Situated in central Kansas, Great Bend sits where the Arkansas (pronounced Ar-KAN-zus) River takes a significant turn, hence Great Bend’s name. The town is about two hours from the middle of Kansas, so you’ll frequently hear people talking about “meeting in the middle.” The closest airport to Great Bend is Manhattan, Kansas, but the drives from the larger airports of Kansas City and Wichita make for excellent road trips.
Great Bend is an inexpensive, multigenerational family-friendly vacation. Many attractions are free, while others are under $5 per person. Photographers, birdwatchers, and hunters could spend at least half a day at Cheyenne Bottoms. History buffs will enjoy their time at Barton County Historical Society Museum and Village. If you happen to bring along the kiddos, a couple of hours at the Great Bend Brit Spaugh Zoo will be in order.
Here are seven fun things to do while you’re in Great Bend, Kansas.
Note: My visit to Great Bend was a hosted trip by Great Bend, Kansas. The opinions offered are based on my experience.
1. Tour The Kansas Wetlands Education Center And Cheyenne Bottoms
Kansas Wetlands Education Center features a panoramic view of the migration marsh. The viewer allows you to look outside and see the birds as they recharge before continuing their migration.
The Education Center offers many interactive exhibits. One of my favorites instructs about watersheds and topography using sand and a computer.
At 41,000 acres, Cheyenne Bottoms is the most extensive wetlands in the interior of the United States. Two times a year, migratory birds make their journey. Some fly distances from central Chile and Argentina to as far north as Alaska. The peak spring migration at Cheyenne Bottoms is from the last two weeks in April through the first week in May.
To get the best views, photographers should be sure to take their long lens and birdwatchers should bring their binoculars.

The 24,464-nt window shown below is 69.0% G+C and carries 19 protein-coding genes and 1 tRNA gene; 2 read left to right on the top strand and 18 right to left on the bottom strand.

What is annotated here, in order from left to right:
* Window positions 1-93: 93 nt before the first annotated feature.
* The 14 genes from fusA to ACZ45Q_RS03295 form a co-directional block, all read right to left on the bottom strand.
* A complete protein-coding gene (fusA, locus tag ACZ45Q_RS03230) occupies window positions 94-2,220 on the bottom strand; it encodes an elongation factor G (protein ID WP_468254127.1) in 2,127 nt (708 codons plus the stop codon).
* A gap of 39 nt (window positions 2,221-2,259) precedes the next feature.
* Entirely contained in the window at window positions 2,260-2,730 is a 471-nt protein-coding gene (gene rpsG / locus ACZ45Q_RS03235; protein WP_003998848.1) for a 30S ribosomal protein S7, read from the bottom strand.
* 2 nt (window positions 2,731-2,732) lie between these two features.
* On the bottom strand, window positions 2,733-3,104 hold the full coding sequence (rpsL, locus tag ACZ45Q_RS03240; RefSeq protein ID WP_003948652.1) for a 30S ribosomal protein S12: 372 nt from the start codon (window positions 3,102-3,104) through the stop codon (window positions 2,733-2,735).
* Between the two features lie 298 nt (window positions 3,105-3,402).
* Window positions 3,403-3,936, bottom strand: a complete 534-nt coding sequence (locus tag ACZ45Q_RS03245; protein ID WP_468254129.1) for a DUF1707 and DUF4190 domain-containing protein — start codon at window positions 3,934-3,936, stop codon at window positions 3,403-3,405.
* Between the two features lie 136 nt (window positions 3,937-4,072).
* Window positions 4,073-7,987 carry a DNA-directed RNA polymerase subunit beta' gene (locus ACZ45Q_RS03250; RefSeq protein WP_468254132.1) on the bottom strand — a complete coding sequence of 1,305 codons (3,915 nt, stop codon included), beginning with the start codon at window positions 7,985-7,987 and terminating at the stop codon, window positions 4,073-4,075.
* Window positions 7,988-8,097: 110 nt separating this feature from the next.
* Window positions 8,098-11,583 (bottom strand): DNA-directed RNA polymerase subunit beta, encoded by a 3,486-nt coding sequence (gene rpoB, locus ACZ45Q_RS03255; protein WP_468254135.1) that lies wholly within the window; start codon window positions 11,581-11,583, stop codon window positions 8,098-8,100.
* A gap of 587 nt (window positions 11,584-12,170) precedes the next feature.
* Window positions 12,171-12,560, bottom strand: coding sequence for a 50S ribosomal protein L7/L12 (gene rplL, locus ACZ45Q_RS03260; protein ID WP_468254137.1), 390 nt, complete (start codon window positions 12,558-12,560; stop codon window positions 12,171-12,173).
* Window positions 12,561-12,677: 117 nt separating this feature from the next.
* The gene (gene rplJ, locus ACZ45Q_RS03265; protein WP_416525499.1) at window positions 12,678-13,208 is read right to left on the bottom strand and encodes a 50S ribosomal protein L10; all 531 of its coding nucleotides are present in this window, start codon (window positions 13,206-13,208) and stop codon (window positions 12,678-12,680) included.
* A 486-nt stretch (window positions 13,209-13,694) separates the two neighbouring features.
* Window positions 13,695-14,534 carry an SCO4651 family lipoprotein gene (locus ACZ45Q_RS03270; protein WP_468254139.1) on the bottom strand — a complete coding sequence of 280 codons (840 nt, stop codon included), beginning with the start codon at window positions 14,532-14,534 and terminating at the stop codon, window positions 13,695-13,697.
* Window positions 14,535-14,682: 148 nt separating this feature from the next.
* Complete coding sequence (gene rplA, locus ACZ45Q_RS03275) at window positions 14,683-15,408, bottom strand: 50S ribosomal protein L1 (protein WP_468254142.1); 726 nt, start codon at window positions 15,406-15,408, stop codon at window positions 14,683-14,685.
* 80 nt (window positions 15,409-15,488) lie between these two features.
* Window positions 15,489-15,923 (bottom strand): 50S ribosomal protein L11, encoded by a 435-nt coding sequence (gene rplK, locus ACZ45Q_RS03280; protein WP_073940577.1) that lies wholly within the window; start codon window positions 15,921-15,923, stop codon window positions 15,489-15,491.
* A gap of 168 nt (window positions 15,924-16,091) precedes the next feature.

The Kansas Wetlands Education Center offers two types of guided van tours of Cheyenne Bottoms. One is a 30-minute general “Get to Know Cheyenne Bottoms Tour,” while the other is a 90-minute interpretive view of Cheyenne Bottoms focusing on bird and wildlife identification. While admission to Cheyenne Bottoms is free, a small charge applies to the guided van tours.
You can pick up brochures inside the entrance to the Kansas Wetlands Education Center to identify various birds. In addition, they lend binoculars to those wanting to get a closer look outside.
Pro Tip: Rattlesnakes are common in this area in the summer months, so use caution when walking outside. As the birds make their fall migration, they have replaced their breeding plumage from the spring with less colorful autumn feathers. Since the fall migration lasts a longer time, the number of birds present at any one time is fewer. If you’re deciding between visiting during the spring and autumn migration, weigh the pros and cons of each season.
2. Tour Barton County Historical Society Museum And Village
The Barton County Historical Society Museum and Village has a lot going on. It features various vignettes through the decades, from dental and medical offices to barber and beauty shops. Visitors can also view an old-time general store and a Victorian parlor. They have a significant textile collection that showcases wedding dresses, lacemaking, and quilts.
One room features over 300 dolls, some dating back to the 1850s.
Once you’ve taken in the museum, visit the village, which includes about a dozen authentically furnished period buildings that tell the story of the Great Bend area from the Paleo Period through World War II. You’ll find everything from a blacksmith’s shop to a more modern Lustron home. Lustrons were built from metal panels and were promoted as a modern development in post-World War II housing. Farm enthusiasts will also enjoy the antique tractor and agricultural implements exhibited in the Village.
The Santa Fe Trail starts in Missouri and goes through Kansas to Oklahoma, Colorado, and New Mexico. The Barton County Historical Society Museum has also received a certificate from the National Park Service as an official Santa Fe Trail Interpretive Site. In addition, 2021 is the 200th anniversary of the Santa Fe Trail, so their interpretive information is something to investigate here too.